The estimated overall survival at 2 years (91%) in patients treated with dasatinib 100 mg once daily, coupled with the very low likelihood of disease transformation (< 3% at 24 months) observed in the present study, supports the use of dasatinib for 6 months at a minimum dose in nearly all CP-CML patients with resistance, intolerance, or suboptimal response to imatinib. Moreover, the results provided herein represent the first mature clinical data to support the longer-term therapeutic promise of potent, intermittent kinase inhibition for the treatment of CML and other human malignancies.

Appendix

The following principal investigators (study site specific), in addition to the authors, also participated in this trial: Argentina: I Otero, J Milone, E Bullorsky, JJ Garcia; Australia: T Hughes, C Arthur, J Gibson, J Seymour, K Taylor, R Herrmann; Austria: P Valent; Belgium: A Bosly, D Bron, GEG Verhoef, J Van Droogenbroeck, M Andre, W Schroyens; Brazil: A Moellmann-Coelho, CA De Souza, N Hamerschlak, R Pasquini; Canada: P Laneuville, AR Turner, BF Leber, C Gambacorti-Passerini; Czech Republic: H Klamova, J Mayer; Denmark: C Marcher, I Dufva, J Nielsen; Finland: K Porkka; France: R Herbrecht, A Charbonnier, F Guilhot-Gaudeffroy, F Huguet, J Harrousseau, J Cahn, M Michalet, M Leporrier, M Tulliez, T Facon; Germany: C Bokemeyer, D Niederwieser, G Ehninger, OG Ottmann, T Fischer; Hungary: T Masszi; Ireland: E Conneally, M O’Dwyer; Israel: A Nagler; Italy: B Rotoli, E Abruzzese, E Pogliani, F Ferrara, G Alimena, G Saglio, V Liso; Netherlands: A Schattenberg, J Cornelissen; Norway: H Hjorth-Hansen; Peru: J Navarro, L Casanova; Philippines: P Caguioa; Poland: A Skotnicki, A Hellmann, A Dmoszynska, J Holowiecki, T Robak, W Jedrzejczak; Republic of Korea: HJ Kim, K-H Lee, S-S Yoon; Russian Federation: N Khoroshko, A Zaritsky; Singapore: C Chuah; South Africa: G Cohen, M Patel, N Novitzky, P Ruff, V Louw; Spain: F Prosper, J Odriozola, J Steegmann; Sweden: B Simonsson, M Ekblom; Switzerland: A Gratwohl; Taiwan: J Tang, L Shih; UK: A Green, C Craddock, J Apperley, R Clark, S O’Brien, T Holyoake; USA: E Asatiani, R Collins, K Harris, J Cortes, R. Paquette, M. Deininger, A Rapoport, A Maniam, A Liem, B Wong, C Schiffer, C Hagenstad, D Bodensteiner, E Hu, E Asatiani, FA Greco, J Schwartz, JG Berdeja, JF Dipersio, J Lister, J Catlett, J Hajdenberg, K Jamieson, K Mcdonagh, L Fehrenbacher, M Saleh, M Devetten, M Goodman, M Tallman, M Kalaycio, P Emanuel, R Larson, RM Stone, R Strair, R Mcintyre, S Thomas, S Tarantolo, S Petersdorf, S Goldberg, T Shea. J Zamparo served as the protocol manager for this trial.

Footnotes

  • Funding: NPS is supported by the Doris Duke Charitable Foundation and Leukemia & Lymphoma Society. AH is supported by the German José-Carreras Foundation (DJCLS H 03/01). This study was sponsored by Bristol-Myers Squibb. Professional medical writing and editorial assistance was provided by E Dolgos, an employee of Bristol-Myers Squibb.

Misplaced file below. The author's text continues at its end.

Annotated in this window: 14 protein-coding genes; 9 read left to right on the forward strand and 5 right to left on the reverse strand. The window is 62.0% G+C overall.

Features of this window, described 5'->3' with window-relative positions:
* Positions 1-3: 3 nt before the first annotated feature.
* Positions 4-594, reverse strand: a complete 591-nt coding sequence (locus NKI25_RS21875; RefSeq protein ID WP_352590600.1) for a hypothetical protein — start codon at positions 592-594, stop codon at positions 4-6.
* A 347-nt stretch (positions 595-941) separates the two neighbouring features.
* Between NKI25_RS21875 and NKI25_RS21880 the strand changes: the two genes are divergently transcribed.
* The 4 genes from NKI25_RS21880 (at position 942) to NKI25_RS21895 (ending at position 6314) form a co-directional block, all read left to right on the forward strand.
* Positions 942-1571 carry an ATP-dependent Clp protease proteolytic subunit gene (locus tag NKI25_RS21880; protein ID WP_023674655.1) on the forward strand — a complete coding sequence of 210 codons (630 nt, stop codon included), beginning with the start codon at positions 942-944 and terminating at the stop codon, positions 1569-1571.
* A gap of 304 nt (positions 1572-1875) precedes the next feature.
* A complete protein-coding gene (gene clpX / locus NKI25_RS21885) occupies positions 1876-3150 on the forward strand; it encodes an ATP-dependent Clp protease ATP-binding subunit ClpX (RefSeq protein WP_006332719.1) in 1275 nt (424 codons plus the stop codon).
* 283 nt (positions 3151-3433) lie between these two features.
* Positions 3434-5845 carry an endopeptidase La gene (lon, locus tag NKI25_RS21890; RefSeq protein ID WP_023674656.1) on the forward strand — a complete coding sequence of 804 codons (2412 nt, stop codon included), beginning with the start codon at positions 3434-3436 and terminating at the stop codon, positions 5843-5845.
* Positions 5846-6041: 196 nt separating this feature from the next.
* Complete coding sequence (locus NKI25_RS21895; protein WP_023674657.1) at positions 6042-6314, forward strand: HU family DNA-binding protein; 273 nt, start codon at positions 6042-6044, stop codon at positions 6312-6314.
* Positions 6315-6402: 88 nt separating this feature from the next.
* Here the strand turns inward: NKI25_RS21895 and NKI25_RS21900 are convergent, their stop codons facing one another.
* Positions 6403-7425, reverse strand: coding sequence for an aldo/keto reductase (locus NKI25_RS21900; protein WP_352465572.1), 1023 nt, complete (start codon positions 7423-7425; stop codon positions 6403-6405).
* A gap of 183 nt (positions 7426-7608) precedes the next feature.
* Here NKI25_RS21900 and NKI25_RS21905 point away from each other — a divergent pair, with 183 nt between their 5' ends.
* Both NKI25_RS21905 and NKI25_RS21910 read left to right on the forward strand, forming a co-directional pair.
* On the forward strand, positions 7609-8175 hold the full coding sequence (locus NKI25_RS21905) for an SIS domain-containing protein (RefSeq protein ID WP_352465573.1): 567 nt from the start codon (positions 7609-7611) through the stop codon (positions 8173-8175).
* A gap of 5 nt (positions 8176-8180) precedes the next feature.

• NPS has served as a consultant for Bristol-Myers Squibb and Novartis; NPS also received institutional research support by Dorris Duke Charitable Foundation; DWK has received research funding from Bristol-Myers Squibb, Novartis, Wyeth, ILYANG Co and Merck, honoraria from Novartis, Merck and Hanmi Co. and is a member of an advisory committee and Speakers Bureau for Novartis, Merck and Bristol-Myers Squibb; HMK has received research funding from Bristol-Myers Squibb and Novartis; PR has received research funding from Bristol-Myers Squibb and honoraria from Bristol-Myers Squibb and Novartis; YM and AL are employees of Bristol-Myers Squibb; YM declare ownership of stocks, stock options or shares in Bristol-Myers Squibb and Glaxo Smith Kline; AH has received research funding from Bristol-Myers Squibb, Novartis, Wyeth and Merck and served as a consultant for Bristol-Myers Squibb and Novartis. AH also received institutional research support by German José-Carreras Foundation (DJCLS H 03/01); PDL received institutional research support by Bristol-Myers Squibb. AE, JV-O, RTS, and MCM have no financial relationships to disclose.

  • Clintrials.gov identifier: NCT00123474.

  • The online version of this article has a supplementary appendix.

  • Authorship and Disclosures

    NPS, HMK and AH designed and performed research, collected, analyzed and interpreted data and wrote the manuscript; DWK, RTS, HJK and JV-O performed research, collected, analyzed and interpreted the data; PDL and PR performed research; AE and MCM collected, analyzed and interpreted the data; AL performed statistical analysis; JM collected, analyzed and interpreted data. All authors provided final approval of the manuscript.

  • Received May 14, 2009.
  • Revision received July 22, 2009.
  • Accepted August 10, 2009.

References

  1. 1.
  2. 2.
  3. 3.
  4. 4.
  5. 5.
  6. 6.
  7. 7.
  8. 8.
  9. 9.
  10. 10.
  11. 11.
  12. 12.
  13. 13.
  14. 14.
  15. 15.
  16. 16.
  17. 17.
  18. 18.
  19. 19.
  20. 20.
  21. 21.
  22. 22.
  23. 23.
  24. 24.
  25. 25.
  26. 26.
  27. 27.
  28. 28.
  29. 29.
  30. 30.
  31. 31.
  32. 32.
  33. 33.le Coutre P, Tassi E, Varella-Garcia M, Barni
View Abstract